The Western Hemisphere

New Tri-Lab Stirs Discussion

Eva Massarelli, Feature Editor

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The modern tri-lab was built over the summer to offer a collaborative lab experience to students at Western Albemarle High School. The purpose of the lab is to get a variety of classes to work together outside the confinements of a traditional class setting.

The open space allows for guest speakers and provides the opportunity to conduct more labs. Mr. Driver believes the lab “creates collaboration between teachers.” The tri-lab enables the school to evolve its teaching methods.

The space formerly consisted of two classrooms and a hallway, which were newly combined to make one larger room. Inside, one half contains a large lab area while the other side’s corners are used as two separate classrooms. 

The tri-lab has linoleum floors and no room dividers, making the space a loud environment. To fix this, sound cushions are currently being installed on the ceiling. Three classes are able to work there during a class period, but presently it is only used by two classes at a time.

Funds for this school improvement, as well as ongoing additions and upgrades, came from the bond referendum passed last year.

At times, Mr. Posovsky and Mrs. Holder use the space and teach their earth science class together. At other times, the classes going on are not related, so the classes do not interact. While the astronomy and earth science classes do not normally interact during the same period, the teachers are planning to form a mentorship program where freshman get to listen to the senior’s astronomy presentations.

Last year, Mr. Posovsky, the senior science department teacher, worked with the science department to help come up with a plan for upgrades to labs in the science classrooms at Western.

“The science department spent a lot of time doing a lot of research and going to different schools to find out effective use of space in labs. When we approached the county and presented, it was a PowerPoint presentation of what we felt would be good, the county listened and then the county went the direction they wanted to go. So, it really was not the science department’s decision to do this. This was a county decision,” Mr. Posovsky said.

Though the tri-lab was not exactly what the teachers wanted, they are working hard and adapting their classes to fit the space.

Students at Western have never had a shared classroom without dividers to close off individual spaces.

“I don’t feel like it is that conducive to actually being able to focus and learn,” India Mawn, a senior in Mr. Posovsky’s astronomy class, said. Mrs. Holder teaches Earth Science at the same time. “I just want to talk to the people in the other class to see what’s going on,” Mawn said.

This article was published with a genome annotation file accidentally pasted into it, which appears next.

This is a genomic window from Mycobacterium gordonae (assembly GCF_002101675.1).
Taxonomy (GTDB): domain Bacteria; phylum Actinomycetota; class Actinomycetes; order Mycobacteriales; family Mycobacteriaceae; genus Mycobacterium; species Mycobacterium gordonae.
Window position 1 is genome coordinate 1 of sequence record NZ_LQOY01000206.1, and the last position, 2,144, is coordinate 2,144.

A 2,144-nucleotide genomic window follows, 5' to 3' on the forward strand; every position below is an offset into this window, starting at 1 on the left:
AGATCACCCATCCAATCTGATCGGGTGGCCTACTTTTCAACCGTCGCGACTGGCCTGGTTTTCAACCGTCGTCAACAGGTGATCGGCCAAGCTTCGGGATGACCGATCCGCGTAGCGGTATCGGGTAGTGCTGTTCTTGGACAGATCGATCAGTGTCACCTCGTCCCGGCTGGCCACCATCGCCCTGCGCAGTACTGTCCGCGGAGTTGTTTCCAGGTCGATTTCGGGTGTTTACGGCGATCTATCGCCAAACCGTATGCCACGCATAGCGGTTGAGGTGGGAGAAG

Lily Argenbright, a junior, takes medical terminology with Mr. Lawson in the tri-lab. This class takes place at the same time as one of Mr. Posovsky’s earth science classes. “For the most part, we don’t do anything in there besides group work, or projects, or just independent work, so it doesn’t really make a difference,” Argenbright said

Her class has an advantage over others using the lab because her teacher, Mr. Lawson, has a normal-sized classroom available for use whenever a quiet space is necessary. “I’m fortunate; I’ve got two rooms that I know I can take my classes to have quiet discussion time,” Mr. Lawson said.

There is a common concern among students about the volume in the room being a distraction. “If you’re sitting where you’re not under this certain spot where the ceiling is lower, then you can’t hear anything,” Mawn said.

“I wish it was quieter because it is very echoey and that’s kind of distracting,”she said.

Both mentioned that when they are in the tri-lab and doing projects, it is easy to get off topic and hard to motivate themselves to actually work. “There’s so much going on that it’s so distracting, and it’s really easy to spread out and just not work,” Mawn said.

When asked if they preferred the tri-lab over a normal classroom setting, both had the same answer. “Honestly, I’d rather be in a smaller classroom,” Argenbright said.

Some teachers agree with the students’ initial complaints about the lab. Mr. Lawson and Mrs. Holder agree that the space is loud, and also have very hopeful outlooks for the future of the room. They think that some improvements are needed in order to make the space less noisy and distracting.

“I think this room can be successful, but I think it’s going to be some evolving of some dividers put in to make it a two classroom setting,” Mr. Lawson said.

This is Mrs. Holder’s first official year of teaching at Western, though she was a student teacher and a long term sub here last year. The noise level is not a big issue for her because her class is more project and discussion based.

“I hope that I get to stay in [the tri-lab] for years to come because I think we are doing some really cool things, and as we understand what the room can do and how to utilize it, we will be able to continue to build on that,” said Mrs. Holder.

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About the Writer
Eva Massarelli, Features Editor

Eva Massarelli is a junior at Western Albemarle High School. This is her third year working on the student newspaper. This year she is the Feature editor. She is on the rowing team at Western, which takes up most of her time. When she has free time, she likes to go on hikes with her friends or spend time in her hammock.

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